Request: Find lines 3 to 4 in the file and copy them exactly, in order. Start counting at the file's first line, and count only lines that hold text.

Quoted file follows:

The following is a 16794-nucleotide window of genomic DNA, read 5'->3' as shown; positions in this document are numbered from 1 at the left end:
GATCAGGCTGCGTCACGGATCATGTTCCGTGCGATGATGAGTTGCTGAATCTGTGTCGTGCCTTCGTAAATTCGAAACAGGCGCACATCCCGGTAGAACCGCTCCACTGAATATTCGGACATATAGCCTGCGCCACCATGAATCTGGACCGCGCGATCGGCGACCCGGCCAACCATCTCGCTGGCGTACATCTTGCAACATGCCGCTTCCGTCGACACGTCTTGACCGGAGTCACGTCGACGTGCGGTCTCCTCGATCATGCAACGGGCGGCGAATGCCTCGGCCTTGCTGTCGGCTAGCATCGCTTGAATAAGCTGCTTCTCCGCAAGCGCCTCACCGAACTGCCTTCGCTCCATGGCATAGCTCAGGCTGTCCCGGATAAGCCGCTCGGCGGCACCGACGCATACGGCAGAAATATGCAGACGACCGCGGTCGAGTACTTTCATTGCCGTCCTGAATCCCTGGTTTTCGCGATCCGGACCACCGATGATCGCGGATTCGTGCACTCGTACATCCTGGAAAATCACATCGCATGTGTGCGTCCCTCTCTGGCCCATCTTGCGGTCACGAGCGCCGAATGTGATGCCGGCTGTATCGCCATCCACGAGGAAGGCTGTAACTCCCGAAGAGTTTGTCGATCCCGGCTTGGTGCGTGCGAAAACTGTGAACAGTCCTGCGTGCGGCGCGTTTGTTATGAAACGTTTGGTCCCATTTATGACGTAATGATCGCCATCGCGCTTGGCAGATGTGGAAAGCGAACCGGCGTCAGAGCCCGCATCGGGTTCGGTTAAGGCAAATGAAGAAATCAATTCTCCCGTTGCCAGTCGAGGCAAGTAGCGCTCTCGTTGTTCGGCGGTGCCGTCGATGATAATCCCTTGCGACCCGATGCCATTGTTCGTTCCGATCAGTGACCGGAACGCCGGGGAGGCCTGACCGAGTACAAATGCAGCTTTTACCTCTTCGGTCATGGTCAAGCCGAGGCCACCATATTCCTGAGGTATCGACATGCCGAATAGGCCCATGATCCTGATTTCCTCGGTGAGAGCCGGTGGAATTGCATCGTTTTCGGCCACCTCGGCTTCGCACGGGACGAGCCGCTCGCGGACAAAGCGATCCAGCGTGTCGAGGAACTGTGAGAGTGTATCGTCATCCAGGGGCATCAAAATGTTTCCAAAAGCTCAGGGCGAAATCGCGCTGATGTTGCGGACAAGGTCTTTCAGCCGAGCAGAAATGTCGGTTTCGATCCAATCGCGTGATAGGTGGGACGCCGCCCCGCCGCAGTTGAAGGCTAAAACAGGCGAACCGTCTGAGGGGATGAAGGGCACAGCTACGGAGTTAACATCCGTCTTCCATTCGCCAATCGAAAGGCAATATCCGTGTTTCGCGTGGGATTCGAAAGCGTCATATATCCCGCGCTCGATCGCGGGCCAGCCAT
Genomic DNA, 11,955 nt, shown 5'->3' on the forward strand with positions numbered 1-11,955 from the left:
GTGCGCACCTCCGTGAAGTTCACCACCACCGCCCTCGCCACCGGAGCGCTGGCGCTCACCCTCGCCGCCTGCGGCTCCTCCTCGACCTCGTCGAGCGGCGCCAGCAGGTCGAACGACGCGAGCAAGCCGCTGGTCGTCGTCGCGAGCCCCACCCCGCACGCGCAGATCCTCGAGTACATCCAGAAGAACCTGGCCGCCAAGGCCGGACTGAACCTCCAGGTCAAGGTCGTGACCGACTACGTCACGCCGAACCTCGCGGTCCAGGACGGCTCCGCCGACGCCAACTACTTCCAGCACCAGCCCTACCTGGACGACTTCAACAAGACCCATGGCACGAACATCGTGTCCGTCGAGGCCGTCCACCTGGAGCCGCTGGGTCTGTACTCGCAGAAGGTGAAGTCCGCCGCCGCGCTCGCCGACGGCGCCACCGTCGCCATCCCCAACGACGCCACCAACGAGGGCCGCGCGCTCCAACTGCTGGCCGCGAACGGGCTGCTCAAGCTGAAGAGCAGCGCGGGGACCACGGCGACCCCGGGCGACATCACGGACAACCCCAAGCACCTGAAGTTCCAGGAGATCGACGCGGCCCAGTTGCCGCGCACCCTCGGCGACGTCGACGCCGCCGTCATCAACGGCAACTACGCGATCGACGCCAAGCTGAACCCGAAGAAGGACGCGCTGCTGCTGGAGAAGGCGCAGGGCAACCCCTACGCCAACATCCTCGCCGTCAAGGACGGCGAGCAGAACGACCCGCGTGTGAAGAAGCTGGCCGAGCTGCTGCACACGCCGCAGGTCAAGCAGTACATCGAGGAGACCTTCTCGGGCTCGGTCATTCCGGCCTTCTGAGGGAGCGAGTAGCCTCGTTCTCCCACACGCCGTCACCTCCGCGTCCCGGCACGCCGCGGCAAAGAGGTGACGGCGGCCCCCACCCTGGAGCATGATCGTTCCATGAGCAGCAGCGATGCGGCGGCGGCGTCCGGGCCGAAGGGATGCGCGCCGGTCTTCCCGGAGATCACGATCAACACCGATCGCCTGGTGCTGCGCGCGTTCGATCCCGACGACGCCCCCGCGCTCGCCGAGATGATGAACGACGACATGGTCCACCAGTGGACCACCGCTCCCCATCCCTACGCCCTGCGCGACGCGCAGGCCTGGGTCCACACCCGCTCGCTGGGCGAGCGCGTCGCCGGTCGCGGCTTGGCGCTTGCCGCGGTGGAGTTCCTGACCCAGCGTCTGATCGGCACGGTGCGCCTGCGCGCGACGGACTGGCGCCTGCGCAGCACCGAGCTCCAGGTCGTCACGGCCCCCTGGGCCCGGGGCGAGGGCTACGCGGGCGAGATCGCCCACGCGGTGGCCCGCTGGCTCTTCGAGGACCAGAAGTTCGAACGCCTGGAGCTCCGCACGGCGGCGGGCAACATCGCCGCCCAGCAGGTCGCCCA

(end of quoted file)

Genomic DNA, 11,955 nt, shown 5'->3' on the forward strand with positions numbered 1-11,955 from the left:
GTGCGCACCTCCGTGAAGTTCACCACCACCGCCCTCGCCACCGGAGCGCTGGCGCTCACCCTCGCCGCCTGCGGCTCCTCCTCGACCTCGTCGAGCGGCGCCAGCAGGTCGAACGACGCGAGCAAGCCGCTGGTCGTCGTCGCGAGCCCCACCCCGCACGCGCAGATCCTCGAGTACATCCAGAAGAACCTGGCCGCCAAGGCCGGACTGAACCTCCAGGTCAAGGTCGTGACCGACTACGTCACGCCGAACCTCGCGGTCCAGGACGGCTCCGCCGACGCCAACTACTTCCAGCACCAGCCCTACCTGGACGACTTCAACAAGACCCATGGCACGAACATCGTGTCCGTCGAGGCCGTCCACCTGGAGCCGCTGGGTCTGTACTCGCAGAAGGTGAAGTCCGCCGCCGCGCTCGCCGACGGCGCCACCGTCGCCATCCCCAACGACGCCACCAACGAGGGCCGCGCGCTCCAACTGCTGGCCGCGAACGGGCTGCTCAAGCTGAAGAGCAGCGCGGGGACCACGGCGACCCCGGGCGACATCACGGACAACCCCAAGCACCTGAAGTTCCAGGAGATCGACGCGGCCCAGTTGCCGCGCACCCTCGGCGACGTCGACGCCGCCGTCATCAACGGCAACTACGCGATCGACGCCAAGCTGAACCCGAAGAAGGACGCGCTGCTGCTGGAGAAGGCGCAGGGCAACCCCTACGCCAACATCCTCGCCGTCAAGGACGGCGAGCAGAACGACCCGCGTGTGAAGAAGCTGGCCGAGCTGCTGCACACGCCGCAGGTCAAGCAGTACATCGAGGAGACCTTCTCGGGCTCGGTCATTCCGGCCTTCTGAGGGAGCGAGTAGCCTCGTTCTCCCACACGCCGTCACCTCCGCGTCCCGGCACGCCGCGGCAAAGAGGTGACGGCGGCCCCCACCCTGGAGCATGATCGTTCCATGAGCAGCAGCGATGCGGCGGCGGCGTCCGGGCCGAAGGGATGCGCGCCGGTCTTCCCGGAGATCACGATCAACACCGATCGCCTGGTGCTGCGCGCGTTCGATCCCGACGACGCCCCCGCGCTCGCCGAGATGATGAACGACGACATGGTCCACCAGTGGACCACCGCTCCCCATCCCTACGCCCTGCGCGACGCGCAGGCCTGGGTCCACACCCGCTCGCTGGGCGAGCGCGTCGCCGGTCGCGGCTTGGCGCTTGCCGCGGTGGAGTTCCTGACCCAGCGTCTGATCGGCACGGTGCGCCTGCGCGCGACGGACTGGCGCCTGCGCAGCACCGAGCTCCAGGTCGTCACGGCCCCCTGGGCCCGGGGCGAGGGCTACGCGGGCGAGATCGCCCACGCGGTGGCCCGCTGGCTCTTCGAGGACCAGAAGTTCGAACGCCTGGAGCTCCGCACGGCGGCGGGCAACATCGCCGCCCAGCAGGTCGCCCA